Berkeley Lab researchers have developed a 12-gene score tied to the odds of relapse-free breast cancer survival. The scoring system is based upon an analysis of large genomic datasets and patient data, and it could eventually be developed for clinical use.
Berkeley Lab is set to receive $4.6 million over four years as part of an ongoing, federally funded project to create a comprehensive catalog for fundamental genomics research. This latest expansion of the Encyclopedia of DNA Elements (ENCODE) project, or ENCODE 4, is funded by the National Human Genome Research Institute.
Extending the roots of team science at its birthplace, Berkeley Lab will soon bring together researchers from the DOE Joint Genome Institute with those from the Systems Biology Knowledgebase (KBase) under one roof. The groundbreaking for the Integrative Genomics Building (IGB) today celebrates the future colocation of two partnering scientific user community resources and launches construction of the first building in the long-term vision for a consolidated biosciences presence on Berkeley Lab’s main site.
Scientists have produced detailed 3-D visualizations that show an unexpected connectivity in the genetic material at the center of cells, providing a new understanding of a cell’s evolving architecture.
Scientists at Berkeley Lab and UC Berkeley have developed a way to spatially map gene expression data to determine a cell’s fate. The method could go far in interrogating human tissue organization and helping elucidate key aspects of development, human health and disease.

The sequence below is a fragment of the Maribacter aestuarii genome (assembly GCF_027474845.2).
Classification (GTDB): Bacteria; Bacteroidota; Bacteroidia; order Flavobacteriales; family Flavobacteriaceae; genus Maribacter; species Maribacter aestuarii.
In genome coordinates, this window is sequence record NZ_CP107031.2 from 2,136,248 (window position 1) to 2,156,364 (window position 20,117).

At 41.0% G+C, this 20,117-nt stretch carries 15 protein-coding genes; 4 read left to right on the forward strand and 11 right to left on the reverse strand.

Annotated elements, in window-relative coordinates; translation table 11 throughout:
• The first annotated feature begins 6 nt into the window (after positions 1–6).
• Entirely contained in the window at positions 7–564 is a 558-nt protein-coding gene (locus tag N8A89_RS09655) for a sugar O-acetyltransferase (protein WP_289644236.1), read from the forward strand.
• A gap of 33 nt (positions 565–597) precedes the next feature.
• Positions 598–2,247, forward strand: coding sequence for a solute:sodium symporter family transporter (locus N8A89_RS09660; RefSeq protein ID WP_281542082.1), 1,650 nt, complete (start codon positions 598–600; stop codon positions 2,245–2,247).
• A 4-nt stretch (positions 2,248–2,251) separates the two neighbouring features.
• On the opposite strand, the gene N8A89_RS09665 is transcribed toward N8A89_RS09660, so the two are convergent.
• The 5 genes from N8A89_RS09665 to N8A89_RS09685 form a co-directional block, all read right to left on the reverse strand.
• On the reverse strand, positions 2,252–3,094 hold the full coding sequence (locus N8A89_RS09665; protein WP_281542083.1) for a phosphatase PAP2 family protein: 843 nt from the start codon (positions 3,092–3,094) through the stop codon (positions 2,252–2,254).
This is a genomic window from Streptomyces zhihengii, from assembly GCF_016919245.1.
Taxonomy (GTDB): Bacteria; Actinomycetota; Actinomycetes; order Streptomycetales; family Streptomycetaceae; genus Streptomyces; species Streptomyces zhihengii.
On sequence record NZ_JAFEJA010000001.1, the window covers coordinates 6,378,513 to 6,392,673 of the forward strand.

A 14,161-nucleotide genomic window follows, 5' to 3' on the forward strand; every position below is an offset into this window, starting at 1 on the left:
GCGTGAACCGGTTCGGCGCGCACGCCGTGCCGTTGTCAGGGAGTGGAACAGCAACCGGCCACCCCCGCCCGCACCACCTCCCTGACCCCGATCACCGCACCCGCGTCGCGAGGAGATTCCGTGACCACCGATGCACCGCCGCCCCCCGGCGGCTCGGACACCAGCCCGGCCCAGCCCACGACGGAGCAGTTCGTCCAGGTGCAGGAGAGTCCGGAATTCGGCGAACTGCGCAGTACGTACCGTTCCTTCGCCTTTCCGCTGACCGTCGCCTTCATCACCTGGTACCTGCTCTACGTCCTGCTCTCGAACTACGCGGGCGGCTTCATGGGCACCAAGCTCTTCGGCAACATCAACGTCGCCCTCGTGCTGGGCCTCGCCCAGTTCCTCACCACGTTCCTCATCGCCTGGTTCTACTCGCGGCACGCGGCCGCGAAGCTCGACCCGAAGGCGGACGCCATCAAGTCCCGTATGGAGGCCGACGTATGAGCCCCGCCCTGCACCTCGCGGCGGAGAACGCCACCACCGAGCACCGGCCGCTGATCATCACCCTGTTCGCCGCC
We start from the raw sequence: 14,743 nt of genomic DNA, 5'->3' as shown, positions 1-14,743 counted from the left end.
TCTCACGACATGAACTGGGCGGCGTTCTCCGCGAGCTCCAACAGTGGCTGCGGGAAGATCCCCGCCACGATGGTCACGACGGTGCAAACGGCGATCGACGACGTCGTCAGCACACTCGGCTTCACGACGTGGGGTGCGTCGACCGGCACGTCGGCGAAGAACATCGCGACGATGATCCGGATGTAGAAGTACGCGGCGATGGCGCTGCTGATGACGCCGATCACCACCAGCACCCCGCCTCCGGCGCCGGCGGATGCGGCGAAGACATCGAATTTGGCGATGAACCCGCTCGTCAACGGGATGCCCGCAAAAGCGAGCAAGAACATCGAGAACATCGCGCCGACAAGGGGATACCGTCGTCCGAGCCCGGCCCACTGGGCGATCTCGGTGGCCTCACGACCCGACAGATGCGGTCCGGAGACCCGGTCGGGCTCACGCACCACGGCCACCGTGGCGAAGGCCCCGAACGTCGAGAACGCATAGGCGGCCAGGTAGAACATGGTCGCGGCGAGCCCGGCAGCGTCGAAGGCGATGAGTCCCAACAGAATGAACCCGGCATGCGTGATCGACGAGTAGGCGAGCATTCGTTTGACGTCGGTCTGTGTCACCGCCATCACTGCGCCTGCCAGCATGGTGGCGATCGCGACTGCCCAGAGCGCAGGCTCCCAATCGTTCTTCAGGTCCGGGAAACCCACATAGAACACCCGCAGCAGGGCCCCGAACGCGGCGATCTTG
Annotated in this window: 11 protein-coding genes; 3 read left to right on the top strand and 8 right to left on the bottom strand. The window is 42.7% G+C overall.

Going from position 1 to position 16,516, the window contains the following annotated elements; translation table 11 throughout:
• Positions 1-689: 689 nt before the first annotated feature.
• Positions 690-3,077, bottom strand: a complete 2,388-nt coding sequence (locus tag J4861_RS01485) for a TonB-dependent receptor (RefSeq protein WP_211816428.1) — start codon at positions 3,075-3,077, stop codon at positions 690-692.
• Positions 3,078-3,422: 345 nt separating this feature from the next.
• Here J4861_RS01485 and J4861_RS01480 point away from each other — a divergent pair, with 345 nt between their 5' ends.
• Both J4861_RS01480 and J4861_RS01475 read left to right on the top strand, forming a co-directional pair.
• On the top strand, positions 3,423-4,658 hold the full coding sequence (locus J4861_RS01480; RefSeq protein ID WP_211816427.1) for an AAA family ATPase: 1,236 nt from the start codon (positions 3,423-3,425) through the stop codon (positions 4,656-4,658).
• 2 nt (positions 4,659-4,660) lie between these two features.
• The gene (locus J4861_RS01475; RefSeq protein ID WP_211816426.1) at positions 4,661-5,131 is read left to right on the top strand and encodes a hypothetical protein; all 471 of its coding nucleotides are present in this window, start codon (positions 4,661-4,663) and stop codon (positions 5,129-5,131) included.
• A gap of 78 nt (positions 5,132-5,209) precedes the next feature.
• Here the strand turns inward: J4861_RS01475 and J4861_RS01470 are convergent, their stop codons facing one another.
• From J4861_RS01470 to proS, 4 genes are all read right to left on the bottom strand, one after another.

Scientists have captured the first high-resolution 3-D images from individual double-helix DNA segments attached to gold nanoparticles, which could aid in the use of DNA segments as building blocks for molecular devices that function as nanoscale drug-delivery systems, markers for biological research, and components for electronic devices.
A protein called XPG plays a previously unknown and critical role helping to maintain genome stability in human cells. It may also help prevent breast, ovarian, and other cancers associated with defective BRCA genes.
The discovery by Berkeley Lab researchers of the structural basis by which bacteria are able to capture genetic information from viruses and other foreign invaders for use in their own immunological system holds promise for studying or correcting problems in human genomes.
Researchers from Berkeley Lab and the University of Hawaii at Manoa have shown for the first time that cosmic hot spots, such as those near stars, could be excellent environments for the creation of molecular precursors to DNA.
Berkeley Lab researchers have revealed how bacteria “steal” genetic information from foreign invaders for use in their own immunological memory system.